Rights in Australia are protected in various ways, not simply through the Constitution.
Australia, uniquely amongst developed nations with liberal democracies, does not have a Bill of Rights. However, there are some legal protections of rights in the Constitution. These include:
Victoria and ACT are the only two states or territories to have legislative bills of rights. Victoria passed the Charter of Human Rights and Responsibilities Act in 2006, which grants Victorians twenty basic rights.2
ACT protects its citizens’ rights under the Human Rights Act 2004.3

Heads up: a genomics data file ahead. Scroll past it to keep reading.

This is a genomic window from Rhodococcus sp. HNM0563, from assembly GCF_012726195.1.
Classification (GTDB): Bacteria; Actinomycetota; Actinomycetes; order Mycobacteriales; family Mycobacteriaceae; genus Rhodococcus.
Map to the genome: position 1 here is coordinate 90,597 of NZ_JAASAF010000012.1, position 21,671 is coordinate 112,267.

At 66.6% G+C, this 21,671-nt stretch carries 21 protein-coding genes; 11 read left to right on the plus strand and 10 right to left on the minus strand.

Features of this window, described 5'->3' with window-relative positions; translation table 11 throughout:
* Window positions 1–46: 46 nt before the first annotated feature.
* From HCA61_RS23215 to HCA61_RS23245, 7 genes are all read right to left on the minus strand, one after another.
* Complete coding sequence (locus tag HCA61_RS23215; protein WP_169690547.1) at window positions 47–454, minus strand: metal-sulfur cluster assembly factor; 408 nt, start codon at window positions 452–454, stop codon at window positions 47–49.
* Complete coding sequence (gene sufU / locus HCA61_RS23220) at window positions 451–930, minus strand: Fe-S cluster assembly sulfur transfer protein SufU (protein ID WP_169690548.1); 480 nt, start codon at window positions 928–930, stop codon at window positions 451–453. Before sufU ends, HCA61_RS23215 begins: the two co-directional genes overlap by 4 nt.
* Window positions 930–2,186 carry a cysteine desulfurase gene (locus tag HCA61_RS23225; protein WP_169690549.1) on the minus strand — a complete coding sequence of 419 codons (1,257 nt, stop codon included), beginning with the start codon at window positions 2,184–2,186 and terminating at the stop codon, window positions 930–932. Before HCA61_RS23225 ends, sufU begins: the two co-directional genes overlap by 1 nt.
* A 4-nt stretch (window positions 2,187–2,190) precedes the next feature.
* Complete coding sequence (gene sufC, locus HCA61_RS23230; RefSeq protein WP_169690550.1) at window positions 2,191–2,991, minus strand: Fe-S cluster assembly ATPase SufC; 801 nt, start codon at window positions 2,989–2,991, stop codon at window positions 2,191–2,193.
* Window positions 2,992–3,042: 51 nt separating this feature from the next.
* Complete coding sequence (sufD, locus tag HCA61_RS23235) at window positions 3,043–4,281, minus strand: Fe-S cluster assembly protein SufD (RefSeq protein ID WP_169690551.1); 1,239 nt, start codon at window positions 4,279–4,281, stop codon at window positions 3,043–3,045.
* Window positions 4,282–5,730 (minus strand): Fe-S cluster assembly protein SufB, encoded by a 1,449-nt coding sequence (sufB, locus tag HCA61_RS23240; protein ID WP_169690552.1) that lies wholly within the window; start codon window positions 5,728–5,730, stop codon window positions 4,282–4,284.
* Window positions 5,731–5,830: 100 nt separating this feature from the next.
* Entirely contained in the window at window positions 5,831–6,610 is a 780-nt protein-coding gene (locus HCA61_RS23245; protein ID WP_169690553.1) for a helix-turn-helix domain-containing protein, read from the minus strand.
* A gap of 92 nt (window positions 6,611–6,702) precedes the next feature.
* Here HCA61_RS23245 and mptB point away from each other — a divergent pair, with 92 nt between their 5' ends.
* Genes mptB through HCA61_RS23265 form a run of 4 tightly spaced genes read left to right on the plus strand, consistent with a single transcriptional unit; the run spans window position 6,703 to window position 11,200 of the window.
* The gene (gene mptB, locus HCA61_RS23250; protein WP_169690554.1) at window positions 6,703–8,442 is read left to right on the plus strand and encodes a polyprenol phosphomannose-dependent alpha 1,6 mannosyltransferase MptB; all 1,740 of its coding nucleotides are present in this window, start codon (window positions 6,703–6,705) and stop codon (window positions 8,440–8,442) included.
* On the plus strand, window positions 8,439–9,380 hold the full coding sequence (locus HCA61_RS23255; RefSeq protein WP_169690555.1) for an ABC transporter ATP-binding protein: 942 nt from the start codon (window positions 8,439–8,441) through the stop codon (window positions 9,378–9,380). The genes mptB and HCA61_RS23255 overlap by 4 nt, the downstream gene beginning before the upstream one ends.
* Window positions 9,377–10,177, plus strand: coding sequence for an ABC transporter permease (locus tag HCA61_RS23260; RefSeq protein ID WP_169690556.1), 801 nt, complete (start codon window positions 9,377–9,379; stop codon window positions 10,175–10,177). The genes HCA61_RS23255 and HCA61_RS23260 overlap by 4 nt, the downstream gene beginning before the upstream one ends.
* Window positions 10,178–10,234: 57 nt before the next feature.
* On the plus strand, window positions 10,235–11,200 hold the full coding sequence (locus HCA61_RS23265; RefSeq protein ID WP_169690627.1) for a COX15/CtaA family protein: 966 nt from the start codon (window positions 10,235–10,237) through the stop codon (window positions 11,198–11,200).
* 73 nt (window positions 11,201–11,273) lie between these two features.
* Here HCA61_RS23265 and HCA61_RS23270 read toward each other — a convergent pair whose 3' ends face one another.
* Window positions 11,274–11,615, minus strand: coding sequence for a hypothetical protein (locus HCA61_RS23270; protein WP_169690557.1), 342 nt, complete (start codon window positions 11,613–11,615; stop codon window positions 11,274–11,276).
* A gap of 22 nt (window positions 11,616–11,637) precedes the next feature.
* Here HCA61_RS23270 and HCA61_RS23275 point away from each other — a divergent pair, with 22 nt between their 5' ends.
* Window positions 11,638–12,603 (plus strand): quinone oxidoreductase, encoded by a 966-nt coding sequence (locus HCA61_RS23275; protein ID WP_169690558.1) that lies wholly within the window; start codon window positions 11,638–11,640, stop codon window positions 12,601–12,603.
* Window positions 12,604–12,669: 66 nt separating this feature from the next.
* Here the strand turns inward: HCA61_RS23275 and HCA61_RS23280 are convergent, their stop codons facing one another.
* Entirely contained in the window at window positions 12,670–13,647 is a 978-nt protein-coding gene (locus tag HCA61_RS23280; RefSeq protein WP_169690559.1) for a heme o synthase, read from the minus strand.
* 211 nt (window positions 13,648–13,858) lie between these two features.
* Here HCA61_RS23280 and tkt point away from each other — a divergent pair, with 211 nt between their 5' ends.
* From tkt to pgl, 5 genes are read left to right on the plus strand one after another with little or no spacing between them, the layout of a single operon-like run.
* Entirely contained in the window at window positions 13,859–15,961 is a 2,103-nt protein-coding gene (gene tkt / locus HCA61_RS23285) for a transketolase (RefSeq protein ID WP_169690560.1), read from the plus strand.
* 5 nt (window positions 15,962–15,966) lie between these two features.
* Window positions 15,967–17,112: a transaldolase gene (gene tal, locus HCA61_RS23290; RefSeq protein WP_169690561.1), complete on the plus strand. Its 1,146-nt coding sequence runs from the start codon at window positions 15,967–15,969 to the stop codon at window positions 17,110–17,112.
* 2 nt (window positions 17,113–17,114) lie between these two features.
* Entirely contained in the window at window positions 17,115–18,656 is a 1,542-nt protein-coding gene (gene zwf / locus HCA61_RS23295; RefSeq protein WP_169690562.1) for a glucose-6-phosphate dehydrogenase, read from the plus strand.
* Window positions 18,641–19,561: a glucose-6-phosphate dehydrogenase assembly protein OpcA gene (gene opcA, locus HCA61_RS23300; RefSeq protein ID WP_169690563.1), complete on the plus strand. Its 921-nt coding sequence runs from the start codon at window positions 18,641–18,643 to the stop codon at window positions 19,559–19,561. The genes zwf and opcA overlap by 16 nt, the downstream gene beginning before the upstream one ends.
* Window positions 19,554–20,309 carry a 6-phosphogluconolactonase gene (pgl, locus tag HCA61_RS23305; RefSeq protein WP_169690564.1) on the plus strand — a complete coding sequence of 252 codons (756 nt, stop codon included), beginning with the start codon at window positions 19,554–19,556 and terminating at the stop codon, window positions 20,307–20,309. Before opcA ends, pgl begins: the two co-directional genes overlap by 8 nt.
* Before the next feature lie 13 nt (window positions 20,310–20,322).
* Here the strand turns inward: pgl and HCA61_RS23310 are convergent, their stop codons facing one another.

When examining the effectiveness of protection of human rights, students generally consider:
Australian Human Rights Commission, How are human rights protected in Australian law?, 2006, https://www.humanrights.gov.au/how-are-human-rights-protected-australian-law ↩
Charter of Human Rights and Responsibilities Act 2006, http://www.austlii.edu.au/au/legis/vic/consol_act/cohrara2006433/ ; Victorian Equal Opportunity & Human Rights Commission, Rights under the Charter, http://www.humanrightscommission.vic.gov.au/index.php/the-charter/rights-under-the-charter ↩
Human Rights Act 2004, http://www.austlii.edu.au/au/legis/act/consol_act/hra2004148/ ↩
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